A Culinary Landmark in Geneva: La Halle de Rive

Tucked away on a busy street in Geneva, you will find La Halle de Rive. A Genevois institution that has existed at its current location since the late 1960s, La Halle de Rive started in another location in the city during the early 20th century. Today, this indoor marketplace boasts 23 vendors, or commerçants, passionate about their work and their products, plus a small bistro that reopened under new management about six months ago. I recently visited this marketplace for the first time. If you have never been to La Halle de Rive, or if you haven’t been for a number of years, it is time to discover one of Geneva’s hidden culinary gems.

In 1969, La Halle de Rive moved from its location at Place du Pré-l’Evêque to a newly constructed building, and its current location, in the Rive neighborhood. You can catch a glimpse of its old location and the move to Boulevard Helvétique 29 in black and white footage shared by RTS (Radio Télévision Suisse). While a lot has changed over the years since this video was filmed, you can see when you visit this marketplace that the commerçants are still dedicated to maintaining the high quality of their products for their customers.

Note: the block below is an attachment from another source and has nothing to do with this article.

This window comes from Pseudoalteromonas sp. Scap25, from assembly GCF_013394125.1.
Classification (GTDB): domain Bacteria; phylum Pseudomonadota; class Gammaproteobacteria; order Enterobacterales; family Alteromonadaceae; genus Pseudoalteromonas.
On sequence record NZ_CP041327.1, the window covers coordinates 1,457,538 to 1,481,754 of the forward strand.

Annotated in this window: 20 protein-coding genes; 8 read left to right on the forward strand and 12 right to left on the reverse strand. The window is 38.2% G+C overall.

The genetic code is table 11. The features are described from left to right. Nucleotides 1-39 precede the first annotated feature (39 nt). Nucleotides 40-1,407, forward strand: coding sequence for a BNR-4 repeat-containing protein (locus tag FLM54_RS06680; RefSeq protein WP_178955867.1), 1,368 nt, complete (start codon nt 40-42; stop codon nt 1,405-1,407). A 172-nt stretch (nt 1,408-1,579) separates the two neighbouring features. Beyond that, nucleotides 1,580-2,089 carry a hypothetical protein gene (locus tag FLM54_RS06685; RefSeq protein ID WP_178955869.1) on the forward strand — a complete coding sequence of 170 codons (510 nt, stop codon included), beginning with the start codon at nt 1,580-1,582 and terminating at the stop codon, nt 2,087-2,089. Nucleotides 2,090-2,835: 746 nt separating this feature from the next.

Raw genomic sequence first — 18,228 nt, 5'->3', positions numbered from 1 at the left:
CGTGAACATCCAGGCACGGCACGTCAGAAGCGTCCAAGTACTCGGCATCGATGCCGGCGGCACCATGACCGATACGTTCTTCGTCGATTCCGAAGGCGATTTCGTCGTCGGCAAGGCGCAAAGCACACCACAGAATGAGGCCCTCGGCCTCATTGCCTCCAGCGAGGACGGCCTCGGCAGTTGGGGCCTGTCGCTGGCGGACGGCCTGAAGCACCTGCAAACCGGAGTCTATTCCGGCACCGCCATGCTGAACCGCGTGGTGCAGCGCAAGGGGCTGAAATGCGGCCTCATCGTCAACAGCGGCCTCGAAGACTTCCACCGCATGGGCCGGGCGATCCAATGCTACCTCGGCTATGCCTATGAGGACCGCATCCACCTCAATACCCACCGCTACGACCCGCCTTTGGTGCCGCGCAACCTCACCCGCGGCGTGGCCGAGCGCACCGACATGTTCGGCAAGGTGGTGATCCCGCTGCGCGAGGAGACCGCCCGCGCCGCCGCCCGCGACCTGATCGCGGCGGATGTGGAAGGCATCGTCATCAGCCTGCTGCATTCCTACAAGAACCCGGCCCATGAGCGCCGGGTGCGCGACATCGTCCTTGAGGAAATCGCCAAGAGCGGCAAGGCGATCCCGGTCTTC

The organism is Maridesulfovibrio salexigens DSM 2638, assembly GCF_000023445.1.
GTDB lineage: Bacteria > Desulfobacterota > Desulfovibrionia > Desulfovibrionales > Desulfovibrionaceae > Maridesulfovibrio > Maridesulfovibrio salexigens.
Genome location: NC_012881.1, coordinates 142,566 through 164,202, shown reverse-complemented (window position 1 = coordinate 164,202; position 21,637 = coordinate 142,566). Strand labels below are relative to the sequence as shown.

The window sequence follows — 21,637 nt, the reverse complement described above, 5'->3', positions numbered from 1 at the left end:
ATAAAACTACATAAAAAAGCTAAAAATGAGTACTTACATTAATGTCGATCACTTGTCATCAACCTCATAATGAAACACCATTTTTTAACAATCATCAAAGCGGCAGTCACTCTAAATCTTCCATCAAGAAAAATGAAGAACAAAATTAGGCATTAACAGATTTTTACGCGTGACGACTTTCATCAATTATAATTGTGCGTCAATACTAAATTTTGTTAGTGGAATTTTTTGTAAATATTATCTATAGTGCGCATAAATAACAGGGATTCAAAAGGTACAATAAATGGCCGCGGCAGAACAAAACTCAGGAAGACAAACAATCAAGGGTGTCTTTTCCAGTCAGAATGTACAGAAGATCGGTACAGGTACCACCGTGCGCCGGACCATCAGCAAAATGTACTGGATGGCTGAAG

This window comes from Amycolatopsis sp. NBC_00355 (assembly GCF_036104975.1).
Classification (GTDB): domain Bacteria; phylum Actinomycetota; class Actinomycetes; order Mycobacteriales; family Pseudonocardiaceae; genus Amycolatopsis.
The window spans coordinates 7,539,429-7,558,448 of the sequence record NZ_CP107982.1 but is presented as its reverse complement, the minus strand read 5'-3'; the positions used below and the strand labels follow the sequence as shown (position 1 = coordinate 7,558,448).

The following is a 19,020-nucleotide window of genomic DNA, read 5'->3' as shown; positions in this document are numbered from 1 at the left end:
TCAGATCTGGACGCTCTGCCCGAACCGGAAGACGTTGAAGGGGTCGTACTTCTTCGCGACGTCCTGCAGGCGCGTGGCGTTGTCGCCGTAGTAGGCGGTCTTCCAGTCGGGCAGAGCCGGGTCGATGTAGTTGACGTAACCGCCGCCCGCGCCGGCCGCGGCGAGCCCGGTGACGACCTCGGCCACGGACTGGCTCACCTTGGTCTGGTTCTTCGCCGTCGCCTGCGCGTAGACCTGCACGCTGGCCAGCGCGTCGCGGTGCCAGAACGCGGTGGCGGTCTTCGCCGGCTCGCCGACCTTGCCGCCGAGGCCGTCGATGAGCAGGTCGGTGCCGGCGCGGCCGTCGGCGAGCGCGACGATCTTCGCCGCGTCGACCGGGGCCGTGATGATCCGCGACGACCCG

Today’s version of La Halle de Rive, early on a Monday morning.

Exceptional Food Products, All in One Place

In addition to its history, another thing that makes La Halle de Rive special is the convenience of having all these amazing food products all under one roof. Plus, these products are being prepared and sold by people who really know them and can answer your questions. Butchers, bakers, cheesemongers and fishmongers line the aisle. Many of the items for sale have been prepared onsite, either behind the counter or downstairs in the basement of La Halle de Rive. Of the 23 commerçants at La Halle de Rive, here are some products to look out for:

Fresh fruit and vegetables from Trésor des Halles.